Using a 401k Withdrawal or Loan to Pay Off Debts

by Gary Foreman

A 401k Loan to Pay off Debts photo

Have you hit hard times? Struggling with paying your credit card debt? Consider these pros and cons before you take out a 401k withdrawal or loan to pay off your debts. Another option for tackling your debt may serve you better financially.

I need some advice. My credit card debt is becoming a problem. Ever since they cut my hours at work, I’ve only been able to pay the minimum. My balance is $9,700. It’s been growing a little each month. I’m thinking of making a withdrawal from my 401k to pay off the credit cards. I’d do it except for the penalties and the fact that I just turned 40, so I’m starting to think about retirement. What should I do?


This is a good question and one that’s frequently asked. Money that we’ve stashed away in a 401k plan looks tempting, especially when we’re struggling to make the minimum payments. Let’s see if we can help you decide whether to raid that 401k to pay off your credit card debts.

What happens when you withdraw money from your 401k?

Let’s begin by seeing what happens if you pull the money out of your 401k and use it to pay off credit card balances.

Any money that you take out will be subject to ordinary income tax. For illustration, we’ll assume that you’re in the 25% tax bracket.

And, unless you qualify for a hardship exception, you’ll also pay a 10% early withdrawal penalty.

It’s unlikely that you’d qualify for a hardship. According to the IRS, a hardship is defined as: “Certain expenses are deemed to be immediate and heavy, including: (1) certain medical expenses; (2) costs relating to the purchase of a principal residence; (3) tuition and related educational fees and expenses; (4) payments necessary to prevent eviction from, or foreclosure on your residence.

So it’s probably true that you’ll lose 35% of any money withdrawn to the IRS. We’ll also assume that you want to end up with $10,000 (the math is much easier to illustrate).

Determine how much you’ll need to withdraw from your 401k.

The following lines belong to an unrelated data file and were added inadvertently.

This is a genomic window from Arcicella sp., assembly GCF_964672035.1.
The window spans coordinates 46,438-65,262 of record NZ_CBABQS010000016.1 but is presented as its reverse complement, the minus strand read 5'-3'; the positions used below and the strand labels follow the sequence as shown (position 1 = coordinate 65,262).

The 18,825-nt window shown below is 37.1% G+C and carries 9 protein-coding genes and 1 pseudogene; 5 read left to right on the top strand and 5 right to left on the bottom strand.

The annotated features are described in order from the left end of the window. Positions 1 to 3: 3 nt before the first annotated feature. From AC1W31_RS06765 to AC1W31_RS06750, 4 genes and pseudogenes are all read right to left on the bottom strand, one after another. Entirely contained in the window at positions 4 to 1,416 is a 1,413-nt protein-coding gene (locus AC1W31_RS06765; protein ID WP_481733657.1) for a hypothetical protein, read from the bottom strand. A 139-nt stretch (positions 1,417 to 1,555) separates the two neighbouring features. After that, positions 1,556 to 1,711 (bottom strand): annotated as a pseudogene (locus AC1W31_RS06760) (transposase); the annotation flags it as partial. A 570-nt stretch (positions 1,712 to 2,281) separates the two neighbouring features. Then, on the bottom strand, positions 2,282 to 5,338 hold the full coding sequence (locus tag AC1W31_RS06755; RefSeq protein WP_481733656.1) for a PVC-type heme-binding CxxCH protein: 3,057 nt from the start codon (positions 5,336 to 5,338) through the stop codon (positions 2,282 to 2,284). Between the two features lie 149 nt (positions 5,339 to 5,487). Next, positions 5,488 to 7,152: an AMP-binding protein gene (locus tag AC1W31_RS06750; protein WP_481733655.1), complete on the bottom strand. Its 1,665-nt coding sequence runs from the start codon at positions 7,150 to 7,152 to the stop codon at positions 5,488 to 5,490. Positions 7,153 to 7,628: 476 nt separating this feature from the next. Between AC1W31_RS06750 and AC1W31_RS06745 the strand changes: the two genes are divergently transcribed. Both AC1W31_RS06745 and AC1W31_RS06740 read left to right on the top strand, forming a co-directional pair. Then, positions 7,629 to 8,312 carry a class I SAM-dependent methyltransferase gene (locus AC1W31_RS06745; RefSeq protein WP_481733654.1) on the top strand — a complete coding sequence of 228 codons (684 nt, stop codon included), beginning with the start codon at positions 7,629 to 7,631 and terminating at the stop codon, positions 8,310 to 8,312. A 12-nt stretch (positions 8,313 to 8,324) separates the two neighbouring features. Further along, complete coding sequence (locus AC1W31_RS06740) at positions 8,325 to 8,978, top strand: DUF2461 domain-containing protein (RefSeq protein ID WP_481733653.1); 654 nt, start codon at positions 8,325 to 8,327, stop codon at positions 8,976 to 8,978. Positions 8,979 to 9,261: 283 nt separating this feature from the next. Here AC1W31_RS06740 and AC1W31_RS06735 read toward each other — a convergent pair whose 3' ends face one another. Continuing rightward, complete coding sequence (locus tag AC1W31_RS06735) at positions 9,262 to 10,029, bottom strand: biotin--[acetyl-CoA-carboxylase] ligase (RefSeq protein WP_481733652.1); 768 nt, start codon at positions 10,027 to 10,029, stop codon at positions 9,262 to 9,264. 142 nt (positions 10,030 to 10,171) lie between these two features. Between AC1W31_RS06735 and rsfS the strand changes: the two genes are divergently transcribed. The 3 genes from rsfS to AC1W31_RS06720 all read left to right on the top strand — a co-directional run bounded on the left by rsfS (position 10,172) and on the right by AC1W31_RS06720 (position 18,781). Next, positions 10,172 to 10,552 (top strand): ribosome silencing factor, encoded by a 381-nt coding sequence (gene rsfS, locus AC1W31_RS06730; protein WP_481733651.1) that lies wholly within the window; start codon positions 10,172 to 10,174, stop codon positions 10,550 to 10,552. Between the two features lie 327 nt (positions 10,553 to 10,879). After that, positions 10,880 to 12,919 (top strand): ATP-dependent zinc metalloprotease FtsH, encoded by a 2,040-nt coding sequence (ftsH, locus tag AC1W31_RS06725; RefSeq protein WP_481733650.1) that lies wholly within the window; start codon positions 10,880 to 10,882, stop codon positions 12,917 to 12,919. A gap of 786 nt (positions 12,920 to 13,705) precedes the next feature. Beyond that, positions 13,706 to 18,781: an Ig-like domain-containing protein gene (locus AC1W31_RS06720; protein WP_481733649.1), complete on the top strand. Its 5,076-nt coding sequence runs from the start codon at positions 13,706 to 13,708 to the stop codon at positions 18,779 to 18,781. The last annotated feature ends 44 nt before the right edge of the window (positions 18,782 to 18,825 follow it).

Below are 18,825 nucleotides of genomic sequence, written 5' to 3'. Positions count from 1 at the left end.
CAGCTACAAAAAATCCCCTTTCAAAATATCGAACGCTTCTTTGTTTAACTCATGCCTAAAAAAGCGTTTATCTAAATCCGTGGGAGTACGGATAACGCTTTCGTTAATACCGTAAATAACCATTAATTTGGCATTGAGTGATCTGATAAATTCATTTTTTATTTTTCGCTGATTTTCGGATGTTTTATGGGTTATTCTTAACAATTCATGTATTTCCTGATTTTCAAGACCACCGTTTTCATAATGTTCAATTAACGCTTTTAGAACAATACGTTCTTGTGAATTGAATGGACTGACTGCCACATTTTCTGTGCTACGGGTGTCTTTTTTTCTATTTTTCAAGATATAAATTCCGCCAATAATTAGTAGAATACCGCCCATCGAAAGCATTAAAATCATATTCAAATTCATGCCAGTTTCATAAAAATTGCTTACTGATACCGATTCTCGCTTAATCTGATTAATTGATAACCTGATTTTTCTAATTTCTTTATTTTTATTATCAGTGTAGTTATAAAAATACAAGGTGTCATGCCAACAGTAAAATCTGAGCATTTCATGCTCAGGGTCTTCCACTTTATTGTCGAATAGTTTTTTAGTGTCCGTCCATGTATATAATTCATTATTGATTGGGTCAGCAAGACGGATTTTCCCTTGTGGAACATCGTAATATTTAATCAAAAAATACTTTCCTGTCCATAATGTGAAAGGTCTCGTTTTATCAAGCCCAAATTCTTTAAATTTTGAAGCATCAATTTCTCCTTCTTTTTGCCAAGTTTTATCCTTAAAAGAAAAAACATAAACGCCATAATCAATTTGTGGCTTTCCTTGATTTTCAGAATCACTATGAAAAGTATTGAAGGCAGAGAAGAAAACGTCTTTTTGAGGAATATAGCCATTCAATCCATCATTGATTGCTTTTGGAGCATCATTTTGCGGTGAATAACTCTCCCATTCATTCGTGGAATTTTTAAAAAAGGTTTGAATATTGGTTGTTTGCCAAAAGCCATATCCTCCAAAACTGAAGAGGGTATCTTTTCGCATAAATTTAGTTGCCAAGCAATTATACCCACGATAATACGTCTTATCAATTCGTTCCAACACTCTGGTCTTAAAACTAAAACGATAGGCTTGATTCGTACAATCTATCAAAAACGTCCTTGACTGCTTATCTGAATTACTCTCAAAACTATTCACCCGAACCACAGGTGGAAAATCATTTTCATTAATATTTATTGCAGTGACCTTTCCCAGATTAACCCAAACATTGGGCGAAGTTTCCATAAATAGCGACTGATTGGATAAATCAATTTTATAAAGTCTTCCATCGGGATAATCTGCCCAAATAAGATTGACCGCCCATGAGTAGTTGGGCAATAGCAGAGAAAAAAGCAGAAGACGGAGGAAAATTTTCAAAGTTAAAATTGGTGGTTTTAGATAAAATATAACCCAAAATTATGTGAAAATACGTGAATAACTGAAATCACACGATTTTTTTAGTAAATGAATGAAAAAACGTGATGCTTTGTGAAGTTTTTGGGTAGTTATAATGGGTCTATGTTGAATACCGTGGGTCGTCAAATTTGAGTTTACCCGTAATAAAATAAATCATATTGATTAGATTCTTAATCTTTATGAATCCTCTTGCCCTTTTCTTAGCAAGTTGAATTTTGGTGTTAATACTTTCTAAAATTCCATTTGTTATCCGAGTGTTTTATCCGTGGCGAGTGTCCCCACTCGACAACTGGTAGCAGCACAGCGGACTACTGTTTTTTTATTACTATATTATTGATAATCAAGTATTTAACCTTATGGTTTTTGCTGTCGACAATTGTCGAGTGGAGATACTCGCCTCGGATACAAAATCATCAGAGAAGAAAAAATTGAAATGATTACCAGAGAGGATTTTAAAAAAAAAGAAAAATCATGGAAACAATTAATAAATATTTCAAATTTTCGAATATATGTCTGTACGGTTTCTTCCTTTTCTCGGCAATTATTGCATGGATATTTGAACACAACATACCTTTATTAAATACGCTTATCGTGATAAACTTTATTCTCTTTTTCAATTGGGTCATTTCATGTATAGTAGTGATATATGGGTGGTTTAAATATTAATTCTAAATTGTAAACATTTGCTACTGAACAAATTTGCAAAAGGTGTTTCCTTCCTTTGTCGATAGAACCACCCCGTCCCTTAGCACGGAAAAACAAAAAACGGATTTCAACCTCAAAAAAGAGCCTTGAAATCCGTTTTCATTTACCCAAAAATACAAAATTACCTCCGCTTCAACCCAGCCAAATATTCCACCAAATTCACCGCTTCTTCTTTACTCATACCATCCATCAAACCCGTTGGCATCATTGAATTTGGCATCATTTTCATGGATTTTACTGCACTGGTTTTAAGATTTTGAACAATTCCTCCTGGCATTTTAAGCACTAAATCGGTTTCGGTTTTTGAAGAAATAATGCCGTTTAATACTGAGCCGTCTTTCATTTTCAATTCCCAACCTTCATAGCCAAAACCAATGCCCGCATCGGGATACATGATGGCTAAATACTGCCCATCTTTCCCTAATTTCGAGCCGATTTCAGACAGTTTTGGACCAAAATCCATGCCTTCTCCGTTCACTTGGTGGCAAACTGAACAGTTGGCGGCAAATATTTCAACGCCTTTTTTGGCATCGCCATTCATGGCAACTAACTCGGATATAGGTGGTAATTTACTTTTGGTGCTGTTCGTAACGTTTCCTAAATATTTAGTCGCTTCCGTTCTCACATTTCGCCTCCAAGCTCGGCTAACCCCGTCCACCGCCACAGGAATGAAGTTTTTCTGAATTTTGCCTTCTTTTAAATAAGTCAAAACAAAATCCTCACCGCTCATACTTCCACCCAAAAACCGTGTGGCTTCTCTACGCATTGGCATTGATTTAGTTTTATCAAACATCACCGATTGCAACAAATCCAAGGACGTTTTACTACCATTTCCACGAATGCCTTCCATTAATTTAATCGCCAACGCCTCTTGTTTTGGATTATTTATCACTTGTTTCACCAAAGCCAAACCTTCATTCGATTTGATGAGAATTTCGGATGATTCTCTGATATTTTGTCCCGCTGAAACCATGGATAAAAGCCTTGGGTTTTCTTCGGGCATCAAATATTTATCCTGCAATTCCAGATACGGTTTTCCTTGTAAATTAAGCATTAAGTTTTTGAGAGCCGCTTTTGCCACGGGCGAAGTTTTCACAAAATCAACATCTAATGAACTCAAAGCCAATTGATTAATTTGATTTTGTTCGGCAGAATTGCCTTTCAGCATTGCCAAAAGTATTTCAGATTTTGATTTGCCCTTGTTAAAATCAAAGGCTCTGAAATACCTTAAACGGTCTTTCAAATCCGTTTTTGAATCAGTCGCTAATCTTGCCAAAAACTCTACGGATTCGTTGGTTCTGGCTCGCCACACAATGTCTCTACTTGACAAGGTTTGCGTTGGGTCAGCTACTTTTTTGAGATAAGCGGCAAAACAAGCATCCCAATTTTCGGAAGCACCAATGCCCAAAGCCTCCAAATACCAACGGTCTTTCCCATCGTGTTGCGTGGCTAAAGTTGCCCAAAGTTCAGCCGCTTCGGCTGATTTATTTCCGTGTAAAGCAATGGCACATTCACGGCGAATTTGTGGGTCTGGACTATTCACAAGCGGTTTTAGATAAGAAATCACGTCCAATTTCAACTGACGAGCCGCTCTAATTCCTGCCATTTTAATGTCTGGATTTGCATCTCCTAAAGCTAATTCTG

The formula to determine what to withdraw is the amount of money you want ($10,000) divided by the percentage of the withdrawal you get to keep (in this case 1 minus 35% = 65%). So $10,000 divided by .65 = $15,385. You’ll need to take out over $15,000 from your 401k to pay off the cards.

If you do that, the benefits are clear. You won’t have that credit card balance haunting you each month and you won’t need to make that money credit card payment. But the costs are harder to see. Let’s see if we can’t quantify them.

Consider the future costs of the withdrawal.

Many who make a 401k withdraw fail to consider how it will affect future wealth. That’s because you won’t face the costs until you retire.

To illustrate, we’ll assume that you were able to earn 5% on that money if you left it in the 401k. At that rate, the money would double every 14 years. So by the time you retire in your late 60s, it would have doubled two times and would be worth about $60,000.

Most retirement experts say that you can safely take about 3% of your principal each year in retirement. So that $60k would be about $1800 per year or $150 a month for the rest of your life and still leave the original $60k as an inheritance for your kids.

A 401k loan is different than a 401k withdrawal.

Let’s try looking at a different option. Suppose that instead of taking a withdrawal you choose to borrow from your 401k. Because it’s a loan and not a withdrawal, you won’t pay taxes on it.

There will be an interest rate applied to the loan. Check with your plan administrator to find out what the interest rate will be.

For our purposes, let’s say it’s the same 5% that you would have earned had the money been invested elsewhere. As long as that’s the case, the amount of money available when you retire will be the same.

But it is possible that today’s monthly debt payments will be lower. Your HR department will be able to tell you what your new payment will be. You can compare that to your current credit card payments.

However, those lower payments don’t come without a risk. Generally you need to repay the whole 401k loan amount if you leave your job, so you’re stuck in your job until the loan is repaid. And, a layoff could be a real problem.

Consider other options before using your 401k for debt.

Another possibility would be to check out non-profit credit counseling. If you qualify, they can get a reduced interest rate and a lower payment for you. We created a checklist to help you determine if credit counseling is right for you. You will also find the contact information for a few trusted credit counseling agencies we recommend.

A final option would be to find a way to make up for the lost hours via a part-time job. Use the money to pay down your debts.

Ultimately that might be the best option. If your expenses regularly exceed your income, you’ll continue to have a debt problem. Even if you wipe the slate clean today, you’ll only start building a new balance next month. Soon you’ll be back where you are now.

Reviewed May 2021

About the Author

Gary Foreman is a former financial planner and purchasing manager who founded The Dollar website and newsletters in 1996. He's the author of How to Conquer Debt No Matter How Much You Have and he's been featured in MSN Money, Yahoo Finance, Fox Business, The Nightly Business Report, US News Money, and You can read Gary's full bio here. Gary shares his philosophy of money here. Gary is available for audio, video or print interviews.

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